Life after the NHS finds mutual ACE thriving05 February 2012
“There is no longer this amorphous third-party organisation called ‘they’. ‘They’ are now us.”
Richard Kearton, chairman of Anglian Community Enterprise, is describing how life has changed since its staff decided to leave the National Health Service and turn themselves into a non profit-making social enterprise providing health and social care to the people of North East Essex.
“Staff aren’t used to having that empowerment, to having a direct line to the managing director,” adds Mr Kearton. “They are used to the NHS where nobody’s responsible and nothing gets achieved in short order”.
The culture shift experienced at ACE underpins one of the government’s big ideas: that lifting the state’s monopoly on the provision of public services will drive innovation and productivity, helping to make taxpayers’ money go further at a time of historically tight public spending.
Francis Maude, minister for the Cabinet Office and the programme’s principal government cheerleader, has spoken of an “aspiration” that a million public sector workers should eventually be operating in mutuals.
He tells the FT: “We put it out there, not really as a target but just to make it clear that in our minds this is not a niche activity, this is not a few quirky pioneers deciding to do things in a different way. This is increasingly going to be a mainstream way of public services being provided.”
A government task force to promote mutuals, led by Julian Le Grand, a professor of social policy at the London School of Economics and former health adviser to Tony Blair, points to evidence that staff motivated by a sense of freedom and control perform better than those responding to externally imposed deadlines and targets.
But, with public sector mutuals still in their infancy, it has drawn heavily on co-ownership models in the private sector. Critics believe the read-across may be less automatic than the government assumes.
Nick Seddon, deputy director of Reform, a pro-market think-tank, says: “The winning fusion of structure, culture and incentives has come about organically in companies like John Lewis and Arup, over many years, but quick-fix flat-pack designs rolled out by the Cabinet Office will struggle. Turning public bodies into mutuals is also problematic – I worry that you will not get the cultural change if you just change the name plate above the door.”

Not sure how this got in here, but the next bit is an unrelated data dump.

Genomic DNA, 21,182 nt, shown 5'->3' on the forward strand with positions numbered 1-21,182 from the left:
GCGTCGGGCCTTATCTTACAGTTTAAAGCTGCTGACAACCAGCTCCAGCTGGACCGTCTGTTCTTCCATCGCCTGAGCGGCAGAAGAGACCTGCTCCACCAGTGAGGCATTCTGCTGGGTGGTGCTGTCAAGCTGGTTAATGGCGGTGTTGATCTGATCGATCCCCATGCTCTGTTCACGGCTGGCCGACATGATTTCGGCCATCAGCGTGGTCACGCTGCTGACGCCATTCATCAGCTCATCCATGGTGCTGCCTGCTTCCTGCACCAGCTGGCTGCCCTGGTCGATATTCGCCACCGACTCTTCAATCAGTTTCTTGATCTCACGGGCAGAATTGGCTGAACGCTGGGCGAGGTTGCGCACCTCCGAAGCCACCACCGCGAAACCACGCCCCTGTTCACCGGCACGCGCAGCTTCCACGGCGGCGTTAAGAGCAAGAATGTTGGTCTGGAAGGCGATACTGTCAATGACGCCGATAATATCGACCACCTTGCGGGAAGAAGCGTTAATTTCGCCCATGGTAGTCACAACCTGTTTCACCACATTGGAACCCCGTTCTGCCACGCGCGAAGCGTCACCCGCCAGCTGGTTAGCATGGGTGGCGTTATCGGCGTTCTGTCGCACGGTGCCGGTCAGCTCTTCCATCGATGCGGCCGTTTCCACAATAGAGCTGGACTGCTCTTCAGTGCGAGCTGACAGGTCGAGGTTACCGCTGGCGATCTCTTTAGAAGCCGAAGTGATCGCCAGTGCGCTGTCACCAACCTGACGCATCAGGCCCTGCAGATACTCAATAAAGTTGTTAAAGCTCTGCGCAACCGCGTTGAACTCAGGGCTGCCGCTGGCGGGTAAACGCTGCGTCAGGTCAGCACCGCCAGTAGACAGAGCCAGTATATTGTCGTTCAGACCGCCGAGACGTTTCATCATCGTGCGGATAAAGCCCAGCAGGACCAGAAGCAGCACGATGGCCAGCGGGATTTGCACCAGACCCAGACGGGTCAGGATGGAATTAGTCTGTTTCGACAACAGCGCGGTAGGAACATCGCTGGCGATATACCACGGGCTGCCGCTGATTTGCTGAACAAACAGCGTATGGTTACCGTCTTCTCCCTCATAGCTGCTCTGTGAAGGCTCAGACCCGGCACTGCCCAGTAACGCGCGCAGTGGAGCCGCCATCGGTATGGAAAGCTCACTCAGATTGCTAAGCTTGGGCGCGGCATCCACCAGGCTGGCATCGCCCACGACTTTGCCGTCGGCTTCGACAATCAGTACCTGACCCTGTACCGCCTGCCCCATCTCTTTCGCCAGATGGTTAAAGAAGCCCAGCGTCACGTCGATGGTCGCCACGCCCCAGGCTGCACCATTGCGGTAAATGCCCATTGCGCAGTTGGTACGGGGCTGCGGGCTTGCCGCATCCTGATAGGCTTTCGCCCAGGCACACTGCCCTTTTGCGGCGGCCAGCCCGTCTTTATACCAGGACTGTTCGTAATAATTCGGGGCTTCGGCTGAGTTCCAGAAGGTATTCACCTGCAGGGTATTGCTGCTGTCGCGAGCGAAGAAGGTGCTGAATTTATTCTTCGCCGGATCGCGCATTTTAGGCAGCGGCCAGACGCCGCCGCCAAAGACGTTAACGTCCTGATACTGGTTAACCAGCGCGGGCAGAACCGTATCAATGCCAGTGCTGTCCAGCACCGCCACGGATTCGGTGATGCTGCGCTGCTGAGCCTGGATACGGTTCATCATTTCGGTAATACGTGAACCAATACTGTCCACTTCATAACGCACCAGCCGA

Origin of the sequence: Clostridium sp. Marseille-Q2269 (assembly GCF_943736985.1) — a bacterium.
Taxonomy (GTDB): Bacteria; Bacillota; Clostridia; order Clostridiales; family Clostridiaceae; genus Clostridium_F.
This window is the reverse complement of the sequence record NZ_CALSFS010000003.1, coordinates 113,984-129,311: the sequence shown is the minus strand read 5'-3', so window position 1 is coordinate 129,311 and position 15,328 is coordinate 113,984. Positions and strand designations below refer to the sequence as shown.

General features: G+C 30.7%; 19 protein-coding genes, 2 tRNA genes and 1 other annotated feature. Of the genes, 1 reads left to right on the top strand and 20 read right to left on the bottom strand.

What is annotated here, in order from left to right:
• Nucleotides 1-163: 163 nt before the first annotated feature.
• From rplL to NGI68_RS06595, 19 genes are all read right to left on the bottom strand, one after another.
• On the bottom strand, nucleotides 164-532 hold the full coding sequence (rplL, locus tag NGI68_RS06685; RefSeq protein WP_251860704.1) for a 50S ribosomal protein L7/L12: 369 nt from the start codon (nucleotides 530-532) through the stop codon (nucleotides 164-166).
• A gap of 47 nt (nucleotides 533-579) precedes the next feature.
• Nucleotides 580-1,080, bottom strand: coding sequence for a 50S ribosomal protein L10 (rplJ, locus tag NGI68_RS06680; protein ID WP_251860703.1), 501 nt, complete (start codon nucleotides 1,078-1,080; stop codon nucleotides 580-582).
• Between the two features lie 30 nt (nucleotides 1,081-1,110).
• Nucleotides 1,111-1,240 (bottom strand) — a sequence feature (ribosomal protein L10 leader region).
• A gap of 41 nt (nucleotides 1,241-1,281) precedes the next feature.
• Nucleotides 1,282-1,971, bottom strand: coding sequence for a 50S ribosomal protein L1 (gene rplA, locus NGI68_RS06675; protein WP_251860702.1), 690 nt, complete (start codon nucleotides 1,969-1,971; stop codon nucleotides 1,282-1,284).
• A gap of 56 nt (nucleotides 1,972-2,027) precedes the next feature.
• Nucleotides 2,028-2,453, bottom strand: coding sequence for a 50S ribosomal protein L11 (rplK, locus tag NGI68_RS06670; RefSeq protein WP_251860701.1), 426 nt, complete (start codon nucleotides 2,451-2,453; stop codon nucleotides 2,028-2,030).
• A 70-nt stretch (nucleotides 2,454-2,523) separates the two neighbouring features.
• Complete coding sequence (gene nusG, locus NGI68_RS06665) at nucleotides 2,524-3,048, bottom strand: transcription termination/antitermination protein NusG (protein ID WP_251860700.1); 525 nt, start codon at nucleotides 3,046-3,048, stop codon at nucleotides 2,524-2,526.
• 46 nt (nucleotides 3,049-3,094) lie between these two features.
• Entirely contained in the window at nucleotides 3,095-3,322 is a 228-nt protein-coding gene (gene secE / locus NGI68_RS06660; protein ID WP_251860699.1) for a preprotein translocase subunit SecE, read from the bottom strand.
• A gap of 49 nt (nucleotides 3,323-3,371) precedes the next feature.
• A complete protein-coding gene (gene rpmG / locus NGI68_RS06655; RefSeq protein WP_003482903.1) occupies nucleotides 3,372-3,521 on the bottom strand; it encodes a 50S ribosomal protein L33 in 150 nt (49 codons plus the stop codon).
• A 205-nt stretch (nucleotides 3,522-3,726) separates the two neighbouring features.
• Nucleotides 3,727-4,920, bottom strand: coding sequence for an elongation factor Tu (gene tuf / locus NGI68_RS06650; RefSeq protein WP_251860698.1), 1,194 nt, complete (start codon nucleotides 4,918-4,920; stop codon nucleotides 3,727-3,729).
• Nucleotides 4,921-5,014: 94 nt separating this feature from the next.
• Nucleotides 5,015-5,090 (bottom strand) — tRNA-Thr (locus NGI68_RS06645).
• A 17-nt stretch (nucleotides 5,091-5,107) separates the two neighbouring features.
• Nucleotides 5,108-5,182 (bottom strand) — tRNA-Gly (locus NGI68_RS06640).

Thus far, there are only 21 “pathfinders” blazing the trail, concentrated in a handful of Whitehall departments.
At ACE, the most powerful evidence that the new approach has released a burst of entrepreneurial vigour lies in the roster of contracts it has won since becoming a mutual – beating both the NHS and private providers to secure them.
Lynne Woodcock, ACE’s managing director, says mutualisation has “made us much better at costing the services”, a big advantage in a competitive market place.
She testifies that peer pressure to raise performance has also become a stronger force since the inauguration of ACE. Absenteeism rates have almost halved in the year since staff took control.
Lucy Booth, a matron, bears witness to this claim of a new, more go-getting mindset. “We have been competing as an NHS provider, struggling for tenders, winning and losing those tenders. Now we are on our own we have to win,” she says.
But not all staff are seething with the spirit of enterprise. Ms Booth recalls that a colleague’s sole concern had been whether she would retain her NHS staff discount at Dorothy Perkins, the clothing store. “We were able to tell her ‘yes, she would’ – we are still providing an NHS service,” adds Ms Booth.
Mr Seddon argues that, by favouring the mutuals model over others – a bigger role for private companies, for example – the government has engaged in “the public sector equivalent of picking winners”. At the other end of the spectrum, trade unions have warned that mutuals could become a Trojan horse for outright privatisation.
Mr Maude predicts that the model will evolve over time. “We no longer have the simple binary choice between being delivered by the public sector or being totally outsourced to a for-profit commercial provider. There’s a whole mixed economy in between.”